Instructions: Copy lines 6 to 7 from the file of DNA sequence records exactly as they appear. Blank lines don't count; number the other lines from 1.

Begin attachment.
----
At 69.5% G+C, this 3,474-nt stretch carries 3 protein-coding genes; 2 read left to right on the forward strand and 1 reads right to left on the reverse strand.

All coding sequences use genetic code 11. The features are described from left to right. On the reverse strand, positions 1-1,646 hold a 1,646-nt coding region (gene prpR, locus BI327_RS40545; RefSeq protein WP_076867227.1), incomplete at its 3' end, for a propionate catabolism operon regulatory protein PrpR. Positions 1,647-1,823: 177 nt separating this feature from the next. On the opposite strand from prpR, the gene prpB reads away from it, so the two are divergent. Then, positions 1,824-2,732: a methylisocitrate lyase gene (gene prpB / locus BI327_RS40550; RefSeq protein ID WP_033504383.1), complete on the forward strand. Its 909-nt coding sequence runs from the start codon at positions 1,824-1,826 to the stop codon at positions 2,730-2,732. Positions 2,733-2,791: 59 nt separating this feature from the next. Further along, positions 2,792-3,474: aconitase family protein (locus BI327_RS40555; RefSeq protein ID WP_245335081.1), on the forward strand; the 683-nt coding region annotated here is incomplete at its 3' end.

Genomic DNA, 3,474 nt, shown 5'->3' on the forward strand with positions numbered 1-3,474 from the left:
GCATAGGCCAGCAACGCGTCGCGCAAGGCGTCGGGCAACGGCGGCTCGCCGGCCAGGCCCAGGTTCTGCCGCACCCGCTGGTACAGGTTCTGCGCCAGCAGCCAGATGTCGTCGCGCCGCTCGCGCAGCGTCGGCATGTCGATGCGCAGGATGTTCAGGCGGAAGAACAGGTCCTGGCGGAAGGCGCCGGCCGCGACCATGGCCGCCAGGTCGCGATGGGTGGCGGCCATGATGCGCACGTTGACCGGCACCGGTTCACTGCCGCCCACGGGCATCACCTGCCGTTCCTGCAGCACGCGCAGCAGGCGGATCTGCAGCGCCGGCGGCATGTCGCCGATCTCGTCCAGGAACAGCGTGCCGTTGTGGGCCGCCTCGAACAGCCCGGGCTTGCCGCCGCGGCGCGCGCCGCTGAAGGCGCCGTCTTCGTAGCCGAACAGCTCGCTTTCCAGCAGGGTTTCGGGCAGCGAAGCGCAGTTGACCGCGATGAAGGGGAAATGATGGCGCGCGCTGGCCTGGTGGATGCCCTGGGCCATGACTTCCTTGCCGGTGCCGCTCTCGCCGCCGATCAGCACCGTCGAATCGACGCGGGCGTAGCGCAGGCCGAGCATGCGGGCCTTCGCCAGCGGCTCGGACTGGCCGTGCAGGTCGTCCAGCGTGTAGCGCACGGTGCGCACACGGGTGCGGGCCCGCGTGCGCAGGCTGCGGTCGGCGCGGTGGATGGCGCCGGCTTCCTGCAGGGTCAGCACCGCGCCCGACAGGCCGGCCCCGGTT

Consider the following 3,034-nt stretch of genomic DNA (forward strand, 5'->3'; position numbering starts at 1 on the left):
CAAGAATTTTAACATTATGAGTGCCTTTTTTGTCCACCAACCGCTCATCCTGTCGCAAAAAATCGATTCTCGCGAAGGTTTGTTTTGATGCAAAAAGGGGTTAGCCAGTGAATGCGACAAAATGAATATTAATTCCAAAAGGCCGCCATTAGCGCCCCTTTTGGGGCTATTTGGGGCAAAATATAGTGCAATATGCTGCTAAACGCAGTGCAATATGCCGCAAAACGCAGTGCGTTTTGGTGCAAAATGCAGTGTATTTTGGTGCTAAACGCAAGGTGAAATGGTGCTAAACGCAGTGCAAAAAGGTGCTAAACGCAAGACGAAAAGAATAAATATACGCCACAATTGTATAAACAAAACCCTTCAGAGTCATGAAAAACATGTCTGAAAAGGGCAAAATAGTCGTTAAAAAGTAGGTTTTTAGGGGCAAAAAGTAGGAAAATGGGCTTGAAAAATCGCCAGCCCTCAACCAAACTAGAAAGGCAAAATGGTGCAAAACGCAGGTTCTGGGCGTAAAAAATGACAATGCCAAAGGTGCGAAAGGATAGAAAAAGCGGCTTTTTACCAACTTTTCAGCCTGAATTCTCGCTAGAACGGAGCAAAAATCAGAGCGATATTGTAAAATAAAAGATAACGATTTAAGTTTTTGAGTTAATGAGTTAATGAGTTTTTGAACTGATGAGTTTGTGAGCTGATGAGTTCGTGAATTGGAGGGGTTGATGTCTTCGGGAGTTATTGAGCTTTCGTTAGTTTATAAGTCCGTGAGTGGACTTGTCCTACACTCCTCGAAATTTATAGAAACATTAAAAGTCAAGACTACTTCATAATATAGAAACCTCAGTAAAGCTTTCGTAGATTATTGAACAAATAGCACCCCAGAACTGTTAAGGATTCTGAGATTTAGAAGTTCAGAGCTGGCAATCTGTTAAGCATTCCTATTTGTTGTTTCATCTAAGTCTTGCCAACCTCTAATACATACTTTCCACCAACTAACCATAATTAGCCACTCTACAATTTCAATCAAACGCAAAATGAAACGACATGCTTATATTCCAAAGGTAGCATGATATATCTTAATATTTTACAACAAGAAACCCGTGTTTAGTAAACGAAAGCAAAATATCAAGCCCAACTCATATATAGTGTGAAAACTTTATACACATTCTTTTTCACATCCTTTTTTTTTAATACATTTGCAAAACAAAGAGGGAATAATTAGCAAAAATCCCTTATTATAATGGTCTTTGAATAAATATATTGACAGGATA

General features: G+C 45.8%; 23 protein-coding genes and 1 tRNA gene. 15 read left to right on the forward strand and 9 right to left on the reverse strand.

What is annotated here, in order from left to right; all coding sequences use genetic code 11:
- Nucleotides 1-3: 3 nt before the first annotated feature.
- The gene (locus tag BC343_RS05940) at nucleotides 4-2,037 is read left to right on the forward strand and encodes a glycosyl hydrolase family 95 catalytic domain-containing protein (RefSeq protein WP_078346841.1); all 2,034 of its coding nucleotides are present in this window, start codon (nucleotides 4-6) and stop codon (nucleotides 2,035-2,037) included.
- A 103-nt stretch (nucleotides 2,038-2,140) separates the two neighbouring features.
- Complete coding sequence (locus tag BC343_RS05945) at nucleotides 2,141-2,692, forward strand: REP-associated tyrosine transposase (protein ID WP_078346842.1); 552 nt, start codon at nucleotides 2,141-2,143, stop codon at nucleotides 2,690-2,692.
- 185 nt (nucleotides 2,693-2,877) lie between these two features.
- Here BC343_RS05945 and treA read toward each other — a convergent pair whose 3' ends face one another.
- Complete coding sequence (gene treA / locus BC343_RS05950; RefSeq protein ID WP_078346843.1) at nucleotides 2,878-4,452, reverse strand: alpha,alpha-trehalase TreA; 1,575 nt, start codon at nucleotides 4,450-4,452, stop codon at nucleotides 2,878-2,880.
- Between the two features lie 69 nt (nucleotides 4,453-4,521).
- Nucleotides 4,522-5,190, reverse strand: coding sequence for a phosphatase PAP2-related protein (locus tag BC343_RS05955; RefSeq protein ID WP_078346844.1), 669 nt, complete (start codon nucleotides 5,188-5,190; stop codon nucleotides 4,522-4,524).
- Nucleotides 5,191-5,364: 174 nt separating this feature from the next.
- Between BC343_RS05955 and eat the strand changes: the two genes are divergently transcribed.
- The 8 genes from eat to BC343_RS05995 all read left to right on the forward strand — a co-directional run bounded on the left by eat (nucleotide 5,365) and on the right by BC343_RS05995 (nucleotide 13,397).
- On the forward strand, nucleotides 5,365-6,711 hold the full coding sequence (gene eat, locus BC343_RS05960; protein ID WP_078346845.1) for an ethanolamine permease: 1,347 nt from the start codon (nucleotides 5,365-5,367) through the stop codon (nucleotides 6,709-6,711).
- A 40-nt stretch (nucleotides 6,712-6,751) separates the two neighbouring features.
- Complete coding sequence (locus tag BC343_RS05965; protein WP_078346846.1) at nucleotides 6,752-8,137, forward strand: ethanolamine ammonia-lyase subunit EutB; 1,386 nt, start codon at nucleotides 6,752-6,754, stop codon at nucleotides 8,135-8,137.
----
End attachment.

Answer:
CAAGAATTTTAACATTATGAGTGCCTTTTTTGTCCACCAACCGCTCATCCTGTCGCAAAAAATCGATTCTCGCGAAGGTTTGTTTTGATGCAAAAAGGGGTTAGCCAGTGAATGCGACAAAATGAATATTAATTCCAAAAGGCCGCCATTAGCGCCCCTTTTGGGGCTATTTGGGGCAAAATATAGTGCAATATGCTGCTAAACGCAGTGCAATATGCCGCAAAACGCAGTGCGTTTTGGTGCAAAATGCAGTGTATTTTGGTGCTAAACGCAAGGTGAAATGGTGCTAAACGCAGTGCAAAAAGGTGCTAAACGCAAGACGAAAAGAATAAATATACGCCACAATTGTATAAACAAAACCCTTCAGAGTCATGAAAAACATGTCTGAAAAGGGCAAAATAGTCGTTAAAAAGTAGGTTTTTAGGGGCAAAAAGTAGGAAAATGGGCTTGAAAAATCGCCAGCCCTCAACCAAACTAGAAAGGCAAAATGGTGCAAAACGCAGGTTCTGGGCGTAAAAAATGACAATGCCAAAGGTGCGAAAGGATAGAAAAAGCGGCTTTTTACCAACTTTTCAGCCTGAATTCTCGCTAGAACGGAGCAAAAATCAGAGCGATATTGTAAAATAAAAGATAACGATTTAAGTTTTTGAGTTAATGAGTTAATGAGTTTTTGAACTGATGAGTTTGTGAGCTGATGAGTTCGTGAATTGGAGGGGTTGATGTCTTCGGGAGTTATTGAGCTTTCGTTAGTTTATAAGTCCGTGAGTGGACTTGTCCTACACTCCTCGAAATTTATAGAAACATTAAAAGTCAAGACTACTTCATAATATAGAAACCTCAGTAAAGCTTTCGTAGATTATTGAACAAATAGCACCCCAGAACTGTTAAGGATTCTGAGATTTAGAAGTTCAGAGCTGGCAATCTGTTAAGCATTCCTATTTGTTGTTTCATCTAAGTCTTGCCAACCTCTAATACATACTTTCCACCAACTAACCATAATTAGCCACTCTACAATTTCAATCAAACGCAAAATGAAACGACATGCTTATATTCCAAAGGTAGCATGATATATCTTAATATTTTACAACAAGAAACCCGTGTTTAGTAAACGAAAGCAAAATATCAAGCCCAACTCATATATAGTGTGAAAACTTTATACACATTCTTTTTCACATCCTTTTTTTTTAATACATTTGCAAAACAAAGAGGGAATAATTAGCAAAAATCCCTTATTATAATGGTCTTTGAATAAATATATTGACAGGATA

General features: G+C 45.8%; 23 protein-coding genes and 1 tRNA gene. 15 read left to right on the forward strand and 9 right to left on the reverse strand.